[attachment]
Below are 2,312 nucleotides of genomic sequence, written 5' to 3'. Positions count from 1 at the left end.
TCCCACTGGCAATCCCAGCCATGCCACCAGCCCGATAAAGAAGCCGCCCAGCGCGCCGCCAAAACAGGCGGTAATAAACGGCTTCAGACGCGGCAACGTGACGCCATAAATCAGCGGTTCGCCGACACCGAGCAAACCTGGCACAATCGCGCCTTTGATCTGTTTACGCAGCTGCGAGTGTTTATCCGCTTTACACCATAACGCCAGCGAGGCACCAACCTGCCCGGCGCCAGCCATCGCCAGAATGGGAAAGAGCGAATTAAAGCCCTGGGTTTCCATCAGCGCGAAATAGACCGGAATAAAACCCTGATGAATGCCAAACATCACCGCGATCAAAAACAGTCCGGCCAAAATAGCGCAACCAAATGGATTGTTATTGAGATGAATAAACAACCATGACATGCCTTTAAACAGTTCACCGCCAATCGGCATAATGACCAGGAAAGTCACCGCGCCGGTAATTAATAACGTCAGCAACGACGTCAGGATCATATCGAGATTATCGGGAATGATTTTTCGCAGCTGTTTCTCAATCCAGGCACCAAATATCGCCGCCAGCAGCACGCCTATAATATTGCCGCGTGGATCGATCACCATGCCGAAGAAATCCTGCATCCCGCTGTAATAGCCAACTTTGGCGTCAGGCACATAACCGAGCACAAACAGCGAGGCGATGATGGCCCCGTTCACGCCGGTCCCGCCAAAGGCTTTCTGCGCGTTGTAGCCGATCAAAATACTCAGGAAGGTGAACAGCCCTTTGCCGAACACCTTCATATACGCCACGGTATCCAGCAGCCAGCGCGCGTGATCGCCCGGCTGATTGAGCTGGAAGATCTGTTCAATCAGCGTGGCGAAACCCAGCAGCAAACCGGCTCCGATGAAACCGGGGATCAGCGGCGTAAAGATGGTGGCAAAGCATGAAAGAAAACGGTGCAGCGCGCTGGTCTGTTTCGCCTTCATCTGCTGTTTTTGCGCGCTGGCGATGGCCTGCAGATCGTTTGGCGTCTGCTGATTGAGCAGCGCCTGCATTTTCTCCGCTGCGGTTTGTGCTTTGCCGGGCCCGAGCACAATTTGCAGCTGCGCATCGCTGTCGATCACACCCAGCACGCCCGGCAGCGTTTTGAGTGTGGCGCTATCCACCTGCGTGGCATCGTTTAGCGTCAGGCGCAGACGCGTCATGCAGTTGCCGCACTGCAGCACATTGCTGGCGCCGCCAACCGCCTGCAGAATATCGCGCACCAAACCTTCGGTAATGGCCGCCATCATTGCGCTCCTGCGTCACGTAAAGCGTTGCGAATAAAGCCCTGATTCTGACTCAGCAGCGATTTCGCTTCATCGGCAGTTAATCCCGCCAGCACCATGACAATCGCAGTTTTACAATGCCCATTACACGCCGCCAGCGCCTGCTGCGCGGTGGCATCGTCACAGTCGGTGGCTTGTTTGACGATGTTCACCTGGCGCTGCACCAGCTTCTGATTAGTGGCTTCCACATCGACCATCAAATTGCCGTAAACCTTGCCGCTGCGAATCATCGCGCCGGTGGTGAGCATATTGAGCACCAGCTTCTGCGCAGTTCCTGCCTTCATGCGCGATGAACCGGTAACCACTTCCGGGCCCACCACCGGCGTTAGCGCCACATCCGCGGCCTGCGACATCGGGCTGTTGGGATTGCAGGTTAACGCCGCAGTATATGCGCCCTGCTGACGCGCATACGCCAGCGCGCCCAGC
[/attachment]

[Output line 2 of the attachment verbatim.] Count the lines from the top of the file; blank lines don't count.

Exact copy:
TCCCACTGGCAATCCCAGCCATGCCACCAGCCCGATAAAGAAGCCGCCCAGCGCGCCGCCAAAACAGGCGGTAATAAACGGCTTCAGACGCGGCAACGTGACGCCATAAATCAGCGGTTCGCCGACACCGAGCAAACCTGGCACAATCGCGCCTTTGATCTGTTTACGCAGCTGCGAGTGTTTATCCGCTTTACACCATAACGCCAGCGAGGCACCAACCTGCCCGGCGCCAGCCATCGCCAGAATGGGAAAGAGCGAATTAAAGCCCTGGGTTTCCATCAGCGCGAAATAGACCGGAATAAAACCCTGATGAATGCCAAACATCACCGCGATCAAAAACAGTCCGGCCAAAATAGCGCAACCAAATGGATTGTTATTGAGATGAATAAACAACCATGACATGCCTTTAAACAGTTCACCGCCAATCGGCATAATGACCAGGAAAGTCACCGCGCCGGTAATTAATAACGTCAGCAACGACGTCAGGATCATATCGAGATTATCGGGAATGATTTTTCGCAGCTGTTTCTCAATCCAGGCACCAAATATCGCCGCCAGCAGCACGCCTATAATATTGCCGCGTGGATCGATCACCATGCCGAAGAAATCCTGCATCCCGCTGTAATAGCCAACTTTGGCGTCAGGCACATAACCGAGCACAAACAGCGAGGCGATGATGGCCCCGTTCACGCCGGTCCCGCCAAAGGCTTTCTGCGCGTTGTAGCCGATCAAAATACTCAGGAAGGTGAACAGCCCTTTGCCGAACACCTTCATATACGCCACGGTATCCAGCAGCCAGCGCGCGTGATCGCCCGGCTGATTGAGCTGGAAGATCTGTTCAATCAGCGTGGCGAAACCCAGCAGCAAACCGGCTCCGATGAAACCGGGGATCAGCGGCGTAAAGATGGTGGCAAAGCATGAAAGAAAACGGTGCAGCGCGCTGGTCTGTTTCGCCTTCATCTGCTGTTTTTGCGCGCTGGCGATGGCCTGCAGATCGTTTGGCGTCTGCTGATTGAGCAGCGCCTGCATTTTCTCCGCTGCGGTTTGTGCTTTGCCGGGCCCGAGCACAATTTGCAGCTGCGCATCGCTGTCGATCACACCCAGCACGCCCGGCAGCGTTTTGAGTGTGGCGCTATCCACCTGCGTGGCATCGTTTAGCGTCAGGCGCAGACGCGTCATGCAGTTGCCGCACTGCAGCACATTGCTGGCGCCGCCAACCGCCTGCAGAATATCGCGCACCAAACCTTCGGTAATGGCCGCCATCATTGCGCTCCTGCGTCACGTAAAGCGTTGCGAATAAAGCCCTGATTCTGACTCAGCAGCGATTTCGCTTCATCGGCAGTTAATCCCGCCAGCACCATGACAATCGCAGTTTTACAATGCCCATTACACGCCGCCAGCGCCTGCTGCGCGGTGGCATCGTCACAGTCGGTGGCTTGTTTGACGATGTTCACCTGGCGCTGCACCAGCTTCTGATTAGTGGCTTCCACATCGACCATCAAATTGCCGTAAACCTTGCCGCTGCGAATCATCGCGCCGGTGGTGAGCATATTGAGCACCAGCTTCTGCGCAGTTCCTGCCTTCATGCGCGATGAACCGGTAACCACTTCCGGGCCCACCACCGGCGTTAGCGCCACATCCGCGGCCTGCGACATCGGGCTGTTGGGATTGCAGGTTAACGCCGCAGTATATGCGCCCTGCTGACGCGCATACGCCAGCGCGCCCAGC